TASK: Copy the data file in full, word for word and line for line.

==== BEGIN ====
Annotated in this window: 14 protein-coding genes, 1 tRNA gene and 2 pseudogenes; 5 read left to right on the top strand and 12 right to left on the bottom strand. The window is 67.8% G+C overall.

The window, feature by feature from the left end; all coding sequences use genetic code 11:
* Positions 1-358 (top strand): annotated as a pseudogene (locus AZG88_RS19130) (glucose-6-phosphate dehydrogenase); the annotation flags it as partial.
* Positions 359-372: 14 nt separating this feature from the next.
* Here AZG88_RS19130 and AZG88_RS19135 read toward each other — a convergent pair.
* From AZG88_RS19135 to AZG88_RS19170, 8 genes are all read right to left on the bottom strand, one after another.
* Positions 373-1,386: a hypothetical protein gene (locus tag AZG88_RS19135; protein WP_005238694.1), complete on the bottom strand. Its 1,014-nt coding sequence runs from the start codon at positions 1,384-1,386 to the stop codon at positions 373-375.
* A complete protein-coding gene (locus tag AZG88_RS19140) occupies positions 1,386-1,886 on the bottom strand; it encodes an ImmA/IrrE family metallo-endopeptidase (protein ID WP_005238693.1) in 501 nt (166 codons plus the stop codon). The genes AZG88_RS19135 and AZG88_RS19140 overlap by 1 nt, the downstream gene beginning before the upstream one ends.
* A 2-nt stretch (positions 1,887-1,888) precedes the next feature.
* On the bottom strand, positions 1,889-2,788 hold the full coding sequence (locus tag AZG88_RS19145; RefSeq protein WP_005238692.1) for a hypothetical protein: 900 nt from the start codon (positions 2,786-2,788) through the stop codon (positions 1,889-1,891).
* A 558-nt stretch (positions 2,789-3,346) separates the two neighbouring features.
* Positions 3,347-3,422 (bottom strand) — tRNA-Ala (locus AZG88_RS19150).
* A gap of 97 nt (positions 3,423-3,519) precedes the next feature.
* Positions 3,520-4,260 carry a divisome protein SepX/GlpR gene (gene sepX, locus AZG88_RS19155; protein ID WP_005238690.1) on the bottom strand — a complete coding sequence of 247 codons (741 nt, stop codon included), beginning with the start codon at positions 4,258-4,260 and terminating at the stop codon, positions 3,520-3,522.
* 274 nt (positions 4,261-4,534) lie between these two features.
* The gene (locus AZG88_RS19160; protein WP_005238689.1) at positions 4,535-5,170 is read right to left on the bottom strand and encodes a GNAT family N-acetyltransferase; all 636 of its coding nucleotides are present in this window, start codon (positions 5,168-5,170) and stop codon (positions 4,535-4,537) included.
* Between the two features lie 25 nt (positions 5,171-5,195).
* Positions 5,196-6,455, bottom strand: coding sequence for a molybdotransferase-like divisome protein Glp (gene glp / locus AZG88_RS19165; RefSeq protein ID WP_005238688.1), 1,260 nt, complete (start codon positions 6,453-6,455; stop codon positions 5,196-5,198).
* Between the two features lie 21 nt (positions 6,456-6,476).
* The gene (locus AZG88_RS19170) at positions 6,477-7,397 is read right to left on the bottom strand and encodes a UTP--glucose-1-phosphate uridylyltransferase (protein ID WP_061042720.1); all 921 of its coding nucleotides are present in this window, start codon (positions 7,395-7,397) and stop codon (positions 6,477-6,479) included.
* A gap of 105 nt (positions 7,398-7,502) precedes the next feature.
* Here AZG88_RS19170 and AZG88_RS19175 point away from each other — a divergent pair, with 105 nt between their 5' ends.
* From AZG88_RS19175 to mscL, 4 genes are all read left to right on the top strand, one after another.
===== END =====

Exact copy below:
Annotated in this window: 14 protein-coding genes, 1 tRNA gene and 2 pseudogenes; 5 read left to right on the top strand and 12 right to left on the bottom strand. The window is 67.8% G+C overall.

The window, feature by feature from the left end; all coding sequences use genetic code 11:
* Positions 1-358 (top strand): annotated as a pseudogene (locus AZG88_RS19130) (glucose-6-phosphate dehydrogenase); the annotation flags it as partial.
* Positions 359-372: 14 nt separating this feature from the next.
* Here AZG88_RS19130 and AZG88_RS19135 read toward each other — a convergent pair.
* From AZG88_RS19135 to AZG88_RS19170, 8 genes are all read right to left on the bottom strand, one after another.
* Positions 373-1,386: a hypothetical protein gene (locus tag AZG88_RS19135; protein WP_005238694.1), complete on the bottom strand. Its 1,014-nt coding sequence runs from the start codon at positions 1,384-1,386 to the stop codon at positions 373-375.
* A complete protein-coding gene (locus tag AZG88_RS19140) occupies positions 1,386-1,886 on the bottom strand; it encodes an ImmA/IrrE family metallo-endopeptidase (protein ID WP_005238693.1) in 501 nt (166 codons plus the stop codon). The genes AZG88_RS19135 and AZG88_RS19140 overlap by 1 nt, the downstream gene beginning before the upstream one ends.
* A 2-nt stretch (positions 1,887-1,888) precedes the next feature.
* On the bottom strand, positions 1,889-2,788 hold the full coding sequence (locus tag AZG88_RS19145; RefSeq protein WP_005238692.1) for a hypothetical protein: 900 nt from the start codon (positions 2,786-2,788) through the stop codon (positions 1,889-1,891).
* A 558-nt stretch (positions 2,789-3,346) separates the two neighbouring features.
* Positions 3,347-3,422 (bottom strand) — tRNA-Ala (locus AZG88_RS19150).
* A gap of 97 nt (positions 3,423-3,519) precedes the next feature.
* Positions 3,520-4,260 carry a divisome protein SepX/GlpR gene (gene sepX, locus AZG88_RS19155; protein ID WP_005238690.1) on the bottom strand — a complete coding sequence of 247 codons (741 nt, stop codon included), beginning with the start codon at positions 4,258-4,260 and terminating at the stop codon, positions 3,520-3,522.
* 274 nt (positions 4,261-4,534) lie between these two features.
* The gene (locus AZG88_RS19160; protein WP_005238689.1) at positions 4,535-5,170 is read right to left on the bottom strand and encodes a GNAT family N-acetyltransferase; all 636 of its coding nucleotides are present in this window, start codon (positions 5,168-5,170) and stop codon (positions 4,535-4,537) included.
* Between the two features lie 25 nt (positions 5,171-5,195).
* Positions 5,196-6,455, bottom strand: coding sequence for a molybdotransferase-like divisome protein Glp (gene glp / locus AZG88_RS19165; RefSeq protein ID WP_005238688.1), 1,260 nt, complete (start codon positions 6,453-6,455; stop codon positions 5,196-5,198).
* Between the two features lie 21 nt (positions 6,456-6,476).
* The gene (locus AZG88_RS19170) at positions 6,477-7,397 is read right to left on the bottom strand and encodes a UTP--glucose-1-phosphate uridylyltransferase (protein ID WP_061042720.1); all 921 of its coding nucleotides are present in this window, start codon (positions 7,395-7,397) and stop codon (positions 6,477-6,479) included.
* A gap of 105 nt (positions 7,398-7,502) precedes the next feature.
* Here AZG88_RS19170 and AZG88_RS19175 point away from each other — a divergent pair, with 105 nt between their 5' ends.
* From AZG88_RS19175 to mscL, 4 genes are all read left to right on the top strand, one after another.